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Thought Leadership Through Content Marketing

  
  
  

Technological mobility and social media platforms have forever altered what once was an unchanged marketing horizon. In the modern world we share, businesses need to stop applying antiquated ideologies to their marketing strategies. Today’s fast-paced businesses don’t have the time or the resources to drop hard-earned dollars in an effort to spread mediocre messages to a complacent target demographic. The days of “spend and spread” are over.

In today’s market, businesses need to start thinking of themselves as perpetual presenters—eternally onstage to satisfy their network of voyeuristic viewers. Luckily, many of history’s greatest presentations continue to be memorable for their delivery…and so should your content marketing.

You may have overheard some savvy, young adults talk about something being “the business.” As in, “those boots are ‘the business’,” or “that game is ‘the business’.” It can often be interchanged for “awesome” or “cool.”  Well, in today’s corporate atmosphere, thought leadership in content marketing is “the business”…and it can make or break yours. Thought leaders invigorate employees, excite customers, and inspire action.

Instead of making you read the entire thought leadership book, we’ll give you the crib notes for this new marketing model. In this interpretation, there are three hard-and-fast rules when it comes to thought leadership in social content marketing:

  1. Your Services/Goods Are No Longer the Product…Your Business Is

Thought leaders no longer expect to spend inordinate amounts of time pitching their services or goods. That job is reserved for people at the mall who follow you around with a clipboard. Annoying, right? If you have to bend over backwards to sell someone on your services or goods, the services or goods need more attention. Today’s customers expect quality, and they will seek it on their own. Through social media and word of mouth, your entire business has become your product.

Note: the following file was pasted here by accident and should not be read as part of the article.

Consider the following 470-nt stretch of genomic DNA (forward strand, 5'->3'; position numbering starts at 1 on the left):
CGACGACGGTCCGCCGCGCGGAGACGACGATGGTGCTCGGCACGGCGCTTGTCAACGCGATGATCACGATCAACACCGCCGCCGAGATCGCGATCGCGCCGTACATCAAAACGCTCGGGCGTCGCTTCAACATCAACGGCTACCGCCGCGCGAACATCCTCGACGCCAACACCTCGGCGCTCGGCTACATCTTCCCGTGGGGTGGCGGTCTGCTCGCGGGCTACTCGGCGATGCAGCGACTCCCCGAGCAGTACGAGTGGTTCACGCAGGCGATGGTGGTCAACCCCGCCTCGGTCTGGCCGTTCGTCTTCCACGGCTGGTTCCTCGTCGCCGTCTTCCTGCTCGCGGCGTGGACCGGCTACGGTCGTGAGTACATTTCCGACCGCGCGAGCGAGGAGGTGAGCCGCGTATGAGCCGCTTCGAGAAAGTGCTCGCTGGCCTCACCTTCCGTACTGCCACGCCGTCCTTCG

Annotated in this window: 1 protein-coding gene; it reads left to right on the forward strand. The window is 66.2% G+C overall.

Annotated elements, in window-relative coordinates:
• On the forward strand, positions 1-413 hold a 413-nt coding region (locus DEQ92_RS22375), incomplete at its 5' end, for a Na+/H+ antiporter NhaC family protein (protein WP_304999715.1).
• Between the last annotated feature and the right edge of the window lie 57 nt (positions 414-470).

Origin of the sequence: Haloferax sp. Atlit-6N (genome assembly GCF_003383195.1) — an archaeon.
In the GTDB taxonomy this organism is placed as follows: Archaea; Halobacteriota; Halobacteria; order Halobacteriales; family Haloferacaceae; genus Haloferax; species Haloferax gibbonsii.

Today’s thought leaders brand it and protect its reputation with ongoing content creation, resilient outreach and proven expertise. Check out Tim Parker’s blog from The Bloom Group, which provides excellent examples of why thought leadership is important in today’s business environment.

  1. While Your Business Builds Relationships, Your Brand Builds Trust

Thought leaders no longer expect to end their customer transactions by handing them a receipt along with a polite smile. That’s why the old-school neighborhood mom and pop businesses—despite their altruistic intentions—are losing traction in today’s corporate climate. Guess which neighborhood mom and pop businesses are doing well in? Maria Barr will let you know with her guest blog post for socialmediaweek.com. Here’s a hint: They’re the same businesses that Pennypacker & Associates would put in at least the third level of their “Where do you stand” pyramid.

The more contact your business has with its clients, the more they’re likely they are to remember that relationship when it’s convenient for them. Thought leaders explore innovative ways to stay in touch with potential clients when they’re not needed.  This helps their business avoid being a random, stumbled-on solution and position it as a reliable, trustworthy, go-to expert in a customer’s unending and fast-paced social media stream.

  1. Persistently Place Promotion in the Public’s Purview

With so many free tools available for social networking, thought leaders have every reason to let customer-to-customer relationships build a no-cost grassroots ad campaign for their business. Check out Jordan Kasteler’s New Marketing Strategy model on Search Engine Journal, where he outlines why making your online presence fun, interactive, visible and shareable is the new paradigm in content marketing. Mount Rushmore only had to be built once, and initially, the sculpting of those faces was hard work. Now, more than 75 years later, the project still pays dividends to South Dakota, attracting two million people (and their tourist dollars) to the region annually.

Content marketing and social networking can be looked at the same way—it only needs to be built once, and then routinely maintained. While thought leaders don’t put a literal face on their business, they do manage the symbolic face of their business…and more importantly, they know how to reap the ongoing rewards of a strategic social network presence and identity.

Hopefully, this information helped to wet your feet. When it comes to content marketing, you can find an “expert” in almost any dark corner of the Web. Locating and following the steps of today’s marketing thought leaders will help keep your business performing at its best. Eventually, it may even help you to become a marketing thought leader in your own industry.

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